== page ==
EB: It was inspiring to look at train stations and hotels and department stores and other buildings that existed then and imagine how they must have looked during the war years and think about all that went on. The challenge, when you’re writing about real places, is to not make any mistakes!
RHRC: It’s incredible to see how much has changed in the past sixty years. From gender roles to sleeping arrangements to e-mail, things are very different in America today. Can you name one thing that you think has changed for better, and one that’s changed for worse?
EB: I think our willingness to be open with our feelings and more tolerant of those whose lifestyles are different from our own is a change for the better. What’s worse is the way we’re so time-stressed. I regret the loss of a kind of innocence, a pleasure in simple things, time for people to be with one another, face-to-face. People’s word doesn’t mean as much as it used to, either, and that’s a big loss.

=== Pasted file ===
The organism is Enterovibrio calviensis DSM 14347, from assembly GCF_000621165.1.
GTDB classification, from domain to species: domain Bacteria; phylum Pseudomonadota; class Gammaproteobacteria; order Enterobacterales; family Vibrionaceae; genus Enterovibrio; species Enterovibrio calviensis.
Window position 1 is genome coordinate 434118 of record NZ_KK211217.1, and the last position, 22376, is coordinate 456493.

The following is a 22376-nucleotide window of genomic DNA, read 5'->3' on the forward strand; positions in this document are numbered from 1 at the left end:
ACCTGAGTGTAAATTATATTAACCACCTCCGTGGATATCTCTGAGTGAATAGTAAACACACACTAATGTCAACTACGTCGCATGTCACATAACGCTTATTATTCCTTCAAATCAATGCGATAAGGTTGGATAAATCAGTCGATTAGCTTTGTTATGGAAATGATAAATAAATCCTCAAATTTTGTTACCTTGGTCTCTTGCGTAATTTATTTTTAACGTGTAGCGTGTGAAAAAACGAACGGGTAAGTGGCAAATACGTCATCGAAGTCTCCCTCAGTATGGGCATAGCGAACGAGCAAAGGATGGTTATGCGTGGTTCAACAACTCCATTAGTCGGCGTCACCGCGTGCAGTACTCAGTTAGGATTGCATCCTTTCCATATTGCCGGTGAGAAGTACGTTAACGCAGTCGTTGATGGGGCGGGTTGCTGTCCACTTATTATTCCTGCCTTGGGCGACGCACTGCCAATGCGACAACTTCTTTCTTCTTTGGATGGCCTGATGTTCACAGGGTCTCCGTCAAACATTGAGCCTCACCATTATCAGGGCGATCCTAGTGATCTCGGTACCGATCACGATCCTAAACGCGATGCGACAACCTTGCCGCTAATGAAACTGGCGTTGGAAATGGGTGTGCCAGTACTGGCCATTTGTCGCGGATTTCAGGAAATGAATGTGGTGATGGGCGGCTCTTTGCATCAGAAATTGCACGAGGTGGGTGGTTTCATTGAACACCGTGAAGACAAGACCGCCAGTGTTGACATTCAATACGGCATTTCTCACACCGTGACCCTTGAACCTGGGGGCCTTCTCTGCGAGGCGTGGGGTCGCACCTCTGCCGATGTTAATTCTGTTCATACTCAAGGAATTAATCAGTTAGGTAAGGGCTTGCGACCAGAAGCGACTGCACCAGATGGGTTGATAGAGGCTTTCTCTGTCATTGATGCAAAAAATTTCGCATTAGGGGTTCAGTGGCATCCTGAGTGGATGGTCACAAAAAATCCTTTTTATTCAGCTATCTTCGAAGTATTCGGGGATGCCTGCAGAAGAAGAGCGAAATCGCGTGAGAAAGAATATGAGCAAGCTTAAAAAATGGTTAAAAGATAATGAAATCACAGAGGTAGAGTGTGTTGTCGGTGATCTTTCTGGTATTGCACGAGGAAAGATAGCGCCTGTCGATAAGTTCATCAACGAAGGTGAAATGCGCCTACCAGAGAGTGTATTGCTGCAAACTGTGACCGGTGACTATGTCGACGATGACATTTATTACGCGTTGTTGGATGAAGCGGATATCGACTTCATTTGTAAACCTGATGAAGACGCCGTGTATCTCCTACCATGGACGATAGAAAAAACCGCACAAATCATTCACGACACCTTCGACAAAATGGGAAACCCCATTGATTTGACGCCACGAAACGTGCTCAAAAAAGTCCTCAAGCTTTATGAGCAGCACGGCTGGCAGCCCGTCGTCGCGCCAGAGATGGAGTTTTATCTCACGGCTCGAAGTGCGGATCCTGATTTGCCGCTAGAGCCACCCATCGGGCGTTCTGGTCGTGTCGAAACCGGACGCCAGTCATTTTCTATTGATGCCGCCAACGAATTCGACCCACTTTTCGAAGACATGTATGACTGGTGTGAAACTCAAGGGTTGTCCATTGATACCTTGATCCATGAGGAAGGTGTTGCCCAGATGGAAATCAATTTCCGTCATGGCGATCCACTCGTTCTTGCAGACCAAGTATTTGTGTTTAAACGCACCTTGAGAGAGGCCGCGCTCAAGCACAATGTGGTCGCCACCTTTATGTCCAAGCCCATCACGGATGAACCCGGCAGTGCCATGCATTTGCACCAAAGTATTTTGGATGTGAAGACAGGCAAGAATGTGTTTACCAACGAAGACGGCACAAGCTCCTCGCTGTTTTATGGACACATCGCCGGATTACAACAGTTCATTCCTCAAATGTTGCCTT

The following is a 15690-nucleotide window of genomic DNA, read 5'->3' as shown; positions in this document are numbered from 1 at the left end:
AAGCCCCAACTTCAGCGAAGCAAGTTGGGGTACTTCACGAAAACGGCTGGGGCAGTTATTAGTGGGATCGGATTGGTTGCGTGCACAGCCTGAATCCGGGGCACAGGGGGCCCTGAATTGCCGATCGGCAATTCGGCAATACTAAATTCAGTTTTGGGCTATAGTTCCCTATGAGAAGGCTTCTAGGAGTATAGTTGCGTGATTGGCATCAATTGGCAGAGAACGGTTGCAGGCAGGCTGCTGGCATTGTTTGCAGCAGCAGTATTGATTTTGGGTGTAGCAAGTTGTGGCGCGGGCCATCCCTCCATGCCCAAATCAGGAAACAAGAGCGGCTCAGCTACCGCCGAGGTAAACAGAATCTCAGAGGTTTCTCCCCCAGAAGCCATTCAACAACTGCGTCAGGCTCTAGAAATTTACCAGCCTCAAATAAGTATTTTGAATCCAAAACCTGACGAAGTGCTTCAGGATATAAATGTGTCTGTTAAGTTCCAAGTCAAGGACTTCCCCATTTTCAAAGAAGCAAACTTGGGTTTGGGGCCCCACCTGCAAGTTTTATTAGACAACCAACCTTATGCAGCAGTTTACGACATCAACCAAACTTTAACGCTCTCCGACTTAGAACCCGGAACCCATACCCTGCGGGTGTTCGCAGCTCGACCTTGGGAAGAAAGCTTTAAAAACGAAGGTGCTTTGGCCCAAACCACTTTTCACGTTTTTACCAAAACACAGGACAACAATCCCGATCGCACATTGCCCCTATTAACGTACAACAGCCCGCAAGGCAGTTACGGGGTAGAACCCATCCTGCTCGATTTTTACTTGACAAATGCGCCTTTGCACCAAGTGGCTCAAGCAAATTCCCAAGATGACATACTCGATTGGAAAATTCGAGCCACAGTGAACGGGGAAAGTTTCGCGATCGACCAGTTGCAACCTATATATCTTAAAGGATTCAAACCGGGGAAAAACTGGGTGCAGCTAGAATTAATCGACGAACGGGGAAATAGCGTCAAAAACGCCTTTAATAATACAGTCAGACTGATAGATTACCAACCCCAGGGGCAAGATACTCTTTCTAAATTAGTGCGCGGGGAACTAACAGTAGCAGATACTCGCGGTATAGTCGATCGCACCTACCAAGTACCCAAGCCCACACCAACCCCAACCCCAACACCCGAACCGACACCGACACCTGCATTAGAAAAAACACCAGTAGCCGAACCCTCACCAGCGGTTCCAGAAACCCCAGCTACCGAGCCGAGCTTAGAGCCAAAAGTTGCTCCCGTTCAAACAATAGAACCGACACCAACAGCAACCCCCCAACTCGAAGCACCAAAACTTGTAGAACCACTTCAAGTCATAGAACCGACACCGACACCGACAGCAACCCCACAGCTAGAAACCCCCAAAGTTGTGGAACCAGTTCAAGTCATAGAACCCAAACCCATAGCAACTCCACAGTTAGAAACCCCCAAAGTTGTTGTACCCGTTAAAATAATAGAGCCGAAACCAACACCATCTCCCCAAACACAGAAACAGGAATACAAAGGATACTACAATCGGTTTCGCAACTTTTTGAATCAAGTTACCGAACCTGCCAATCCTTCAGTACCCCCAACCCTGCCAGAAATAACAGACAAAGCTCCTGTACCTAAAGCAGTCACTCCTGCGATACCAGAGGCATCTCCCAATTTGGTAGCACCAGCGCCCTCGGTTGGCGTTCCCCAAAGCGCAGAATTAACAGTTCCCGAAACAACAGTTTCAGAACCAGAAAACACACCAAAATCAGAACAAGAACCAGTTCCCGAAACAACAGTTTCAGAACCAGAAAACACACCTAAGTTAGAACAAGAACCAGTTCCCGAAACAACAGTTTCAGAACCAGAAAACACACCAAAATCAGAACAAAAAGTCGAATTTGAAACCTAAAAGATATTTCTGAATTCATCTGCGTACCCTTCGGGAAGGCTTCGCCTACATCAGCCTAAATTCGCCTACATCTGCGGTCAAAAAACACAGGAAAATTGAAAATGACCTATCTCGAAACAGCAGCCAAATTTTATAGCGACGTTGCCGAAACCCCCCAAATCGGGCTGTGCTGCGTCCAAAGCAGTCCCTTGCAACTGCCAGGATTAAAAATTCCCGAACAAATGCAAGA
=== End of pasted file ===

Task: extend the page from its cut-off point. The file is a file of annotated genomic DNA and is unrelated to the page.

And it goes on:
RHRC: Do you have a favorite character from Dream When You’re Feeling Blue?
EB: My favorite character is Frank Heaney, but his wife is a close second.
RHRC: As a writer, do you find it difficult to let bad things happen to your characters?
EB: I find it necessary. I feel as though early on in the writing process, the story starts to tell itself. In that respect, I don’t feel I “let” things happen; they just do. That said, I felt really bad when Michael died. And I cried writing the ending!
RHRC: Kitty’s decision at the end of the novel to “give” Hank to her sister Louise seems unthinkable by modern standards. What is your opinion of Kitty’s choice?